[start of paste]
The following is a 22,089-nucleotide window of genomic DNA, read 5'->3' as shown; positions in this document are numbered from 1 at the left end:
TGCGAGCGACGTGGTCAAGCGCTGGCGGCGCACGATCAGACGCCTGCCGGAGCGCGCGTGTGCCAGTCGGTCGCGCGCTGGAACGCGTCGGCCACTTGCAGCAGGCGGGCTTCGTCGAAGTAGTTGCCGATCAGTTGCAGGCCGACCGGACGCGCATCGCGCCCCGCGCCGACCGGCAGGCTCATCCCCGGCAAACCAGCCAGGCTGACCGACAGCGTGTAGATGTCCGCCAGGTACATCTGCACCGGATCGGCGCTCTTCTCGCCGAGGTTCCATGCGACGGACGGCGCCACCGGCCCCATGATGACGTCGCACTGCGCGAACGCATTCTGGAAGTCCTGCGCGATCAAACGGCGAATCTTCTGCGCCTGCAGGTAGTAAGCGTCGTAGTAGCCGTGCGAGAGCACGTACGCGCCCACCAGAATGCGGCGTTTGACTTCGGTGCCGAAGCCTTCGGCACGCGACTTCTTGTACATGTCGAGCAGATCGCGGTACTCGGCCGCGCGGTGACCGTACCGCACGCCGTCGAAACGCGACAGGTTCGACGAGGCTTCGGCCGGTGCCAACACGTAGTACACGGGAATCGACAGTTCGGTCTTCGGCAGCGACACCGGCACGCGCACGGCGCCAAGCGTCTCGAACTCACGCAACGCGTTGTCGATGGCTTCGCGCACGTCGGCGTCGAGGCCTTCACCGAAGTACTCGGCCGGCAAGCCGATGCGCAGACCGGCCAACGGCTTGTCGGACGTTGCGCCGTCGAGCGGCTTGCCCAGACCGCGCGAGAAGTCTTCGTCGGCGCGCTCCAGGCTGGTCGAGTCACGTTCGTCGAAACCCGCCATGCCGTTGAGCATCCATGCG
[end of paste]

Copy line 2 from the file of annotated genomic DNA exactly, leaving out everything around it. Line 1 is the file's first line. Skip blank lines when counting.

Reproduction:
TGCGAGCGACGTGGTCAAGCGCTGGCGGCGCACGATCAGACGCCTGCCGGAGCGCGCGTGTGCCAGTCGGTCGCGCGCTGGAACGCGTCGGCCACTTGCAGCAGGCGGGCTTCGTCGAAGTAGTTGCCGATCAGTTGCAGGCCGACCGGACGCGCATCGCGCCCCGCGCCGACCGGCAGGCTCATCCCCGGCAAACCAGCCAGGCTGACCGACAGCGTGTAGATGTCCGCCAGGTACATCTGCACCGGATCGGCGCTCTTCTCGCCGAGGTTCCATGCGACGGACGGCGCCACCGGCCCCATGATGACGTCGCACTGCGCGAACGCATTCTGGAAGTCCTGCGCGATCAAACGGCGAATCTTCTGCGCCTGCAGGTAGTAAGCGTCGTAGTAGCCGTGCGAGAGCACGTACGCGCCCACCAGAATGCGGCGTTTGACTTCGGTGCCGAAGCCTTCGGCACGCGACTTCTTGTACATGTCGAGCAGATCGCGGTACTCGGCCGCGCGGTGACCGTACCGCACGCCGTCGAAACGCGACAGGTTCGACGAGGCTTCGGCCGGTGCCAACACGTAGTACACGGGAATCGACAGTTCGGTCTTCGGCAGCGACACCGGCACGCGCACGGCGCCAAGCGTCTCGAACTCACGCAACGCGTTGTCGATGGCTTCGCGCACGTCGGCGTCGAGGCCTTCACCGAAGTACTCGGCCGGCAAGCCGATGCGCAGACCGGCCAACGGCTTGTCGGACGTTGCGCCGTCGAGCGGCTTGCCCAGACCGCGCGAGAAGTCTTCGTCGGCGCGCTCCAGGCTGGTCGAGTCACGTTCGTCGAAACCCGCCATGCCGTTGAGCATCCATGCG